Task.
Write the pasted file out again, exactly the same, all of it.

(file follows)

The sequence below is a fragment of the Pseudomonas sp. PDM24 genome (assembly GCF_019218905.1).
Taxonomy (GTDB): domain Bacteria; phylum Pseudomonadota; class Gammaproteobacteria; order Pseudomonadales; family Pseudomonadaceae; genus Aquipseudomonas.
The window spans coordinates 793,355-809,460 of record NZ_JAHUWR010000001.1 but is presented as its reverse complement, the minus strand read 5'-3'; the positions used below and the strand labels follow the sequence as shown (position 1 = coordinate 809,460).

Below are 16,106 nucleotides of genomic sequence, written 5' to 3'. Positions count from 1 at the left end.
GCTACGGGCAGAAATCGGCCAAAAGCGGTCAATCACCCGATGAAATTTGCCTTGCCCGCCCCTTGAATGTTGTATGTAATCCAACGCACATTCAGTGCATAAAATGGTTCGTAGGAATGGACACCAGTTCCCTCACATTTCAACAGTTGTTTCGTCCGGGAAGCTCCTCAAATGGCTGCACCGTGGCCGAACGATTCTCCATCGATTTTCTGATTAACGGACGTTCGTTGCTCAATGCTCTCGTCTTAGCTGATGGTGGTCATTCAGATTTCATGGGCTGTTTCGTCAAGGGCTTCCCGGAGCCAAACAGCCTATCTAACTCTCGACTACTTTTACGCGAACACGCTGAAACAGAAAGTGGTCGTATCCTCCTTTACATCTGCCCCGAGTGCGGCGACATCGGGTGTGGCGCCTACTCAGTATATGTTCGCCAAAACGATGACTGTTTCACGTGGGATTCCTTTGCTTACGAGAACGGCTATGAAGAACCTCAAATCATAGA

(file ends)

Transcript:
The sequence below is a fragment of the Pseudomonas sp. PDM24 genome (assembly GCF_019218905.1).
Taxonomy (GTDB): domain Bacteria; phylum Pseudomonadota; class Gammaproteobacteria; order Pseudomonadales; family Pseudomonadaceae; genus Aquipseudomonas.
The window spans coordinates 793,355-809,460 of record NZ_JAHUWR010000001.1 but is presented as its reverse complement, the minus strand read 5'-3'; the positions used below and the strand labels follow the sequence as shown (position 1 = coordinate 809,460).

Below are 16,106 nucleotides of genomic sequence, written 5' to 3'. Positions count from 1 at the left end.
GCTACGGGCAGAAATCGGCCAAAAGCGGTCAATCACCCGATGAAATTTGCCTTGCCCGCCCCTTGAATGTTGTATGTAATCCAACGCACATTCAGTGCATAAAATGGTTCGTAGGAATGGACACCAGTTCCCTCACATTTCAACAGTTGTTTCGTCCGGGAAGCTCCTCAAATGGCTGCACCGTGGCCGAACGATTCTCCATCGATTTTCTGATTAACGGACGTTCGTTGCTCAATGCTCTCGTCTTAGCTGATGGTGGTCATTCAGATTTCATGGGCTGTTTCGTCAAGGGCTTCCCGGAGCCAAACAGCCTATCTAACTCTCGACTACTTTTACGCGAACACGCTGAAACAGAAAGTGGTCGTATCCTCCTTTACATCTGCCCCGAGTGCGGCGACATCGGGTGTGGCGCCTACTCAGTATATGTTCGCCAAAACGATGACTGTTTCACGTGGGATTCCTTTGCTTACGAGAACGGCTATGAAGAACCTCAAATCATAGA